Solutions for summer accidents and ailments.
Ah, summer — longer, warmer days, sunshine and outdoor fun! We typically don’t think about bug bites and stings, sprains, heat exhaustion, sunburn and heatstroke when we think about the joys of the season. However, they are some of the most common summer ailments and injuries for children. As with all childhood injuries, prevention is key. But if you are faced with an ailment or injury, the following tips will help you manage on your own, and let you know when you should seek care from your health care provider.
Bites & Stings
Most insect bites and stings cause mild reactions such as itching, swelling and possibly pain for a couple of days, will heal on their own and don’t require a visit to your provider. After a bee or wasp sting, remove the stinger by scraping it away with the edge of a credit card or your fingernail. Do not pinch the skin to get the stinger out. Clean with soap and water, and apply ice or cool compresses for 15 to 20 minutes at a time.
Contact your provider immediately if your child has swelling on the face or tongue, trouble breathing or signs of infection such as swelling and pain for more than three days.
Sprains are soft tissue injuries to ligaments. Ligaments are like rubber bands that hold two bones together at a joint and sometimes can be stretched and torn during activity, causing immediate pain and swelling.
The treatment for a sprain is easiest to remember as R.I.C.E.:
Rest: Rest a sprained joint by not using it or by applying a sling or using crutches for first 24 to 48 hours after injury.
Ice: Apply ice to a sprain for 20 minutes every hour using a thin cloth as a barrier to the skin. Frozen bags of corn and peas work great, too!
Compression: Apply an elastic bandage to the area lightly to help lessen swelling.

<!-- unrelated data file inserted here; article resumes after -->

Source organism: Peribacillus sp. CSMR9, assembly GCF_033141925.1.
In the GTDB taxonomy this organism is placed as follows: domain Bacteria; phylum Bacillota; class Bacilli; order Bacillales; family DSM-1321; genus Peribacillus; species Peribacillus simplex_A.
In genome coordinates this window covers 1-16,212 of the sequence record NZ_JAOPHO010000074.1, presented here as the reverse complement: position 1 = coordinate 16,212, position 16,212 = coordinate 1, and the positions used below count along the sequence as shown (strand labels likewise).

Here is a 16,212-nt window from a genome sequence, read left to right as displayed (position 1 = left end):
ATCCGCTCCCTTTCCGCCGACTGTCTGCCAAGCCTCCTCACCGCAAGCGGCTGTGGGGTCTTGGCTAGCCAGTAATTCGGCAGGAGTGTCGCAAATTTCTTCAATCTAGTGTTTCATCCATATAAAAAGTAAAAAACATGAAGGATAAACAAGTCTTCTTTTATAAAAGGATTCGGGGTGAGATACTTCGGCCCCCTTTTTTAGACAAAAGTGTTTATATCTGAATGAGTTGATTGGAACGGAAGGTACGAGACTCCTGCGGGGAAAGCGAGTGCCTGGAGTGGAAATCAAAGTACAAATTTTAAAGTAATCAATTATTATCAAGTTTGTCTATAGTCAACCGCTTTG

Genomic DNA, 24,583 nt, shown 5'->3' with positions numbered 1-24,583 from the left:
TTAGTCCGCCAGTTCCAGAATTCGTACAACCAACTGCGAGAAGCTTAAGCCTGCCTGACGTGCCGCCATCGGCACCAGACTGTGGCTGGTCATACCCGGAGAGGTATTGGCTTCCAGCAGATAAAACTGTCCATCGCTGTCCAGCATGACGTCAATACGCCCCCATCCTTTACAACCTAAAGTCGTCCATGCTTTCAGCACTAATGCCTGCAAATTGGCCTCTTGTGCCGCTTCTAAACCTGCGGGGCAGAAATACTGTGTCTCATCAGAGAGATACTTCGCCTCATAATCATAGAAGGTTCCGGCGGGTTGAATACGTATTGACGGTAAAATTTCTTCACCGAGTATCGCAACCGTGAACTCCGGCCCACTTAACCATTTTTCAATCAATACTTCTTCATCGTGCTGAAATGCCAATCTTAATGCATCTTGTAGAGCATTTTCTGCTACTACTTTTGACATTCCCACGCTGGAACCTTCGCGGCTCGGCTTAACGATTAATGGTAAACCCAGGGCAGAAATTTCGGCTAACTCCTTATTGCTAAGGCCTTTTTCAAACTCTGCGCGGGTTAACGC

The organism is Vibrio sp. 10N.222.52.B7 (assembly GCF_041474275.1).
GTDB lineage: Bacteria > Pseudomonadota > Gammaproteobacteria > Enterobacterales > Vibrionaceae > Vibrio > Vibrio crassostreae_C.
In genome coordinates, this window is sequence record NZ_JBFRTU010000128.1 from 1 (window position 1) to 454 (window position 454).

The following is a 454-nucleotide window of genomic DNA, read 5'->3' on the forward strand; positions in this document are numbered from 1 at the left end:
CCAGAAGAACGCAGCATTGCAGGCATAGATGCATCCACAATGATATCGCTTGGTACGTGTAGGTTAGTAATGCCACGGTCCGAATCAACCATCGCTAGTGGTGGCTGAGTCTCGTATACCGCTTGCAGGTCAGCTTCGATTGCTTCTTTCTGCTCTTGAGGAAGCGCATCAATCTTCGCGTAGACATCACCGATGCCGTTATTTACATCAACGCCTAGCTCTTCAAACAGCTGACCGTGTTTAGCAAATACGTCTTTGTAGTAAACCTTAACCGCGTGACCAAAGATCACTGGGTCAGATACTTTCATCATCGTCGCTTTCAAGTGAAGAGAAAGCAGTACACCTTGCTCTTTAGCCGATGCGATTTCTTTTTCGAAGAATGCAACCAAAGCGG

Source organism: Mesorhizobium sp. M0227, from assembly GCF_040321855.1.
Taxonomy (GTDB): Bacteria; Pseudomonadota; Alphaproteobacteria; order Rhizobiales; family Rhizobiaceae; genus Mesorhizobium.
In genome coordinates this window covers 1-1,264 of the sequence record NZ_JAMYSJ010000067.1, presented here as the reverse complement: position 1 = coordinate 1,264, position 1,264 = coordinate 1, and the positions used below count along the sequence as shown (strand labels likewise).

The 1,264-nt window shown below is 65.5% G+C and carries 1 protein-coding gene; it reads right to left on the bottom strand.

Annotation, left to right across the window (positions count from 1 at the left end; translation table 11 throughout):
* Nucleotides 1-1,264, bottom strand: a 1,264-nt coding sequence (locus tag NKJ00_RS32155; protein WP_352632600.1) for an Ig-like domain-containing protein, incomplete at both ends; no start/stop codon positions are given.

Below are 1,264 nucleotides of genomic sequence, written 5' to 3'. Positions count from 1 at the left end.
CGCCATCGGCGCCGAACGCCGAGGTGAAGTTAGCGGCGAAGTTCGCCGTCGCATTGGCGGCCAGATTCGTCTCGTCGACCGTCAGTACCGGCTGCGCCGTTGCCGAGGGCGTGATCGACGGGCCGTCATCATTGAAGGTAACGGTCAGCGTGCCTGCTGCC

Elevation: Lift the swollen area above the heart if possible to help with swelling. Propping on pillows usually does the trick!
Continue R.I.C.E. for 24 to 48 hours, and follow up with your heath care provider if the swelling and pain are not getting better.
Contact your provider immediately if:
* You or your child hears a “popping” sound at the time of the injury.
* Your child refuses to walk on or use the joint.
* Your child complains of numbness or tingling in the area.
* There is an obvious deformity.
Heat exhaustion and heatstroke are very serious. To prevent heat exhaustion, monitor the heat and humidity outside, and limit your child’s time outdoors and the level of activity when the temperature is 90 degrees or above. Make sure your child stays hydrated with plenty of fluids. Children should have a water bottle at all times and should be drinking even if they don’t feel thirsty. Heat exhaustion occurs when a child is exposed to high temperatures and becomes dehydrated. Symptoms of heat exhaustion are: confusion, sweating, dizziness, headache, extreme thirst, nausea, muscle cramps and weakness. When any of these symptoms occur, a child should be taken out of the sun immediately and brought to a cool place, either in air conditioning or in the shade. Remove extra clothing and sports pads. Children should drink cold water or a sports drink with salt and sugar and be cooled with fans or cool towels.
While they recover from heat exhaustion, you should monitor them closely for symptoms of heatstroke. Heatstroke can occur quickly once your child is experiencing heat exhaustion, and it is an emergency! If you notice that your child is getting more confused or stops responding to you, complains of a severe headache, is no longer sweating and has red, hot, dry skin, call 911 immediately and soak your child with cool water constantly until help arrives. Do not offer anything to drink unless your child is awake and acting normally.
Red, warm, painful skin is the hallmark sign of sunburn. Although you may notice that your child’s skin looks pink, you may not see the full sunburn until 6 to 12 hours after exposure. You can treat pink or reddened skin that is warm and painful with cool compresses. If your child looks or acts sick, complains of a headache or has fever, chills or blisters, you should contact your provider. Prevention of sunburn in children is very important to lower their chance of developing cancer later in life. It is recommended that babies under the age of six months never be placed in direct sunlight. They should be fully covered in light clothing with a wide-brimmed hat to protect the face and head. Older infants and children should have sunscreen with an SPF of at least 15 applied to all exposed areas, including lips, at least 30 minutes before going out. Frequent reapplication of sunscreen is just as important as the SPF factor. Consider reapplying sunscreen every one to two hours depending on your child’s level of activity, swimming and sweating.
Remember: You and your family can have a fun and safe summer by following the above tips. Enjoy!
Pamela Mapstone, DNP, CPNP, RN, is a PNP in Rochester, NY. She teaches pediatric nursing at the Wegmans School of Nursing at St. John Fisher College and practices in the community.